Tuesday, September 24, 2019

Ramaphosa Seeks Solidarity with Fellow African States After Xenophobia
Southern Times
Sep 23, 2019
Colleta Dewa

Johannesburg - South Africa's President Cyril Ramaphosa this week deployed a team of special envoys across Africa to deliver a message of solidarity following the recent attacks on foreign nationals in South Africa which led to the death of more than 12 people and destruction of property.

According to Ramaphosa's spokesperson Khusila Diko, the envoys will meet with heads of state and government officials across Africa to ensure the country's relations with other countries remain intact.

She added that it was correct for South Africa to go out and set the record straight.

"A team of special envoys appointed by President Cyril Ramaphosa begun their assignment yesterday and departed South Africa to deliver messages of solidarity to several heads of state and government across Africa. The team, comprising of Mr Jeff Radebe, Ambassador Kingsley Mamabolo and Dr Khulu Mbatha, will visit Nigeria, Niger, Ghana, Senegal, Tanzania, the Democratic Republic of Congo and Zambia," said Diko on Tuesday.

Diko added that the special envoys were tasked with reassuring fellow African countries that South Africa was committed to the ideals of pan-African unity and solidarity and also reaffirm South Africa’s commitment to the rule of law.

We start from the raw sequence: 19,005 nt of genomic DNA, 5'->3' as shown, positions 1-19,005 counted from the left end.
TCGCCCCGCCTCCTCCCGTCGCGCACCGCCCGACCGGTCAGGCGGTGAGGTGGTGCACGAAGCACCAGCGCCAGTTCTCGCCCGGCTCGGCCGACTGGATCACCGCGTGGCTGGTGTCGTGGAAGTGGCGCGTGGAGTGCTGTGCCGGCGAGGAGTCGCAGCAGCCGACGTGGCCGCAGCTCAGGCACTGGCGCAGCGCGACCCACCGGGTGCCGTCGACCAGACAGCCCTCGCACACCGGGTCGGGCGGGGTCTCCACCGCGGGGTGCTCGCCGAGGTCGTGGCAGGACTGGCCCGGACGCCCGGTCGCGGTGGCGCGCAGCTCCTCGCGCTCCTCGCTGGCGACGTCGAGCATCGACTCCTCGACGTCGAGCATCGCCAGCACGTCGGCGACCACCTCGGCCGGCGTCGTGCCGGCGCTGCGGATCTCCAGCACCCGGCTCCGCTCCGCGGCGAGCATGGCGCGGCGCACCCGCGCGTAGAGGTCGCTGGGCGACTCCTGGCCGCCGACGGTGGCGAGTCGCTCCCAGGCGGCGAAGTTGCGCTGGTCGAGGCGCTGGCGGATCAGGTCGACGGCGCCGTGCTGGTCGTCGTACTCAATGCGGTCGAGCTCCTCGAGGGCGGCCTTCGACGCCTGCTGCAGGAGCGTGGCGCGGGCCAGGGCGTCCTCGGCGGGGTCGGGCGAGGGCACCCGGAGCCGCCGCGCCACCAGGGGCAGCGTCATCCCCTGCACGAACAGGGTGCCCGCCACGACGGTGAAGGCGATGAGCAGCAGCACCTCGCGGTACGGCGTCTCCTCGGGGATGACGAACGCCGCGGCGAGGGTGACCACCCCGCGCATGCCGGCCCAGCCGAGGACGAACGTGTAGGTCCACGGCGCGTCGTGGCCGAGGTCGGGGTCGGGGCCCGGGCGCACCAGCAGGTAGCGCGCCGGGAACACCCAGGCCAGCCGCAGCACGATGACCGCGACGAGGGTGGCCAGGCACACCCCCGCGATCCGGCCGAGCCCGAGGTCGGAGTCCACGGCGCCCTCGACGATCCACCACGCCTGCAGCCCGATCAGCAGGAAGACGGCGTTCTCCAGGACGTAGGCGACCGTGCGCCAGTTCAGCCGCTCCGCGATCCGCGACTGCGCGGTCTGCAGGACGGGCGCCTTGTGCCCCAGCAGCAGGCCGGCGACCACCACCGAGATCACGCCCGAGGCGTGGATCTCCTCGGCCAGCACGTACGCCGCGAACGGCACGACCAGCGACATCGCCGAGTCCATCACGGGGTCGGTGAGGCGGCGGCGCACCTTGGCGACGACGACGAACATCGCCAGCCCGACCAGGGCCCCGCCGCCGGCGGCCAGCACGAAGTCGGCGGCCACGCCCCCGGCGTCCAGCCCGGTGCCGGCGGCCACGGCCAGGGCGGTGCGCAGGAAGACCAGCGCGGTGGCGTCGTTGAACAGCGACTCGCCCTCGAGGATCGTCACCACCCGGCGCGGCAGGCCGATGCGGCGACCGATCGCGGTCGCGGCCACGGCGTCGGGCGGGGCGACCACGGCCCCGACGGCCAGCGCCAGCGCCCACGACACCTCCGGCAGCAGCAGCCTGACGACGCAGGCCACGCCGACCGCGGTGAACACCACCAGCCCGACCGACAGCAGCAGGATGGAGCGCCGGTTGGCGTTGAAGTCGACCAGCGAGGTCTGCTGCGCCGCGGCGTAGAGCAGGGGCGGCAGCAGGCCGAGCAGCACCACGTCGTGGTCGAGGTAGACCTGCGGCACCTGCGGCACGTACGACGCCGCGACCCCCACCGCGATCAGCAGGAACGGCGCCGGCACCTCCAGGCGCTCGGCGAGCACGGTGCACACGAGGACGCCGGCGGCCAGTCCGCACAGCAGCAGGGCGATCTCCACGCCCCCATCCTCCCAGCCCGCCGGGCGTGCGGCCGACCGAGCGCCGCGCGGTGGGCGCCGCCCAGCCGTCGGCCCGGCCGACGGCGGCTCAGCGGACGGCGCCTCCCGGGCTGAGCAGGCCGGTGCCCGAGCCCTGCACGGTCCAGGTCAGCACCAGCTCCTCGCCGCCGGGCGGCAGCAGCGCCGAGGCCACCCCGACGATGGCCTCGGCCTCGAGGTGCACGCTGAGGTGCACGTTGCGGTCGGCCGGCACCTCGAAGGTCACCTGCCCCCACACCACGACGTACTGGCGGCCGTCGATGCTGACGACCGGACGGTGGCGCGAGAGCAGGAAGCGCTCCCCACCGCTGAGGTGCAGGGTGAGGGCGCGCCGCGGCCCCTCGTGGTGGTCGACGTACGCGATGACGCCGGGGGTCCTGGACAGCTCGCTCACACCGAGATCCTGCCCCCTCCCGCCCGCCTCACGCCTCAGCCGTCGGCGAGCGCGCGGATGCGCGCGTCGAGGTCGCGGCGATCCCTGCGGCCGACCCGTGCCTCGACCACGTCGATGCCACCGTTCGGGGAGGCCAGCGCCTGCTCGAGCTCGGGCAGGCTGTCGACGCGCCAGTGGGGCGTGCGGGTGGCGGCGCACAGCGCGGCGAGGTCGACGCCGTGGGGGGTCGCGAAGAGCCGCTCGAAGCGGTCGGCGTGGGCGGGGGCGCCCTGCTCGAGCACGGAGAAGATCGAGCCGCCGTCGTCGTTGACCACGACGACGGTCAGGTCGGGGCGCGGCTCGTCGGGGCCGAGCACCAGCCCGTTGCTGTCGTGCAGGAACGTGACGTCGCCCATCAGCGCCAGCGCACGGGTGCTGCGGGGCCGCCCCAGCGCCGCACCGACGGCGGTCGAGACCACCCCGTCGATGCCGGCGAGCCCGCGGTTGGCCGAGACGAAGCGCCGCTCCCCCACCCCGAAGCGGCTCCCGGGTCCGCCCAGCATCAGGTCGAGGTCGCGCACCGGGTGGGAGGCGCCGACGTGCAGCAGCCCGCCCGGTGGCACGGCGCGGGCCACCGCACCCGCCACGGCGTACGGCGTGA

The special envoys were expected to brief governments in the identified African countries about the steps that the South African government was taking to bring a stop to the attacks and to hold the perpetrators to account.

In his address to mourners during the funeral of Zimbabwe's former President Robert Mugabe, President Ramaphosa acknowledged the concerns of Zimbabwean nationals and other African diaspora communities in South Africa, and assured mourners that South Africans were not xenophobic. He said the country was making efforts to deal with the causes of the violence.

He also said South Africa was committed to the spirit of Mugabe, which was a spirit of uniting Africa.

“In the past two weeks we have had challenges, some of which was directed at nationals from other countries. This has led to the deaths and injuries of other people - some of which were nationals of other counties. I stand before you to apologise for what has happened in our country,” he said, to applause from the crowd which had booed and jeered him as he took to the podium to deliver his eulogy on Mugabe.

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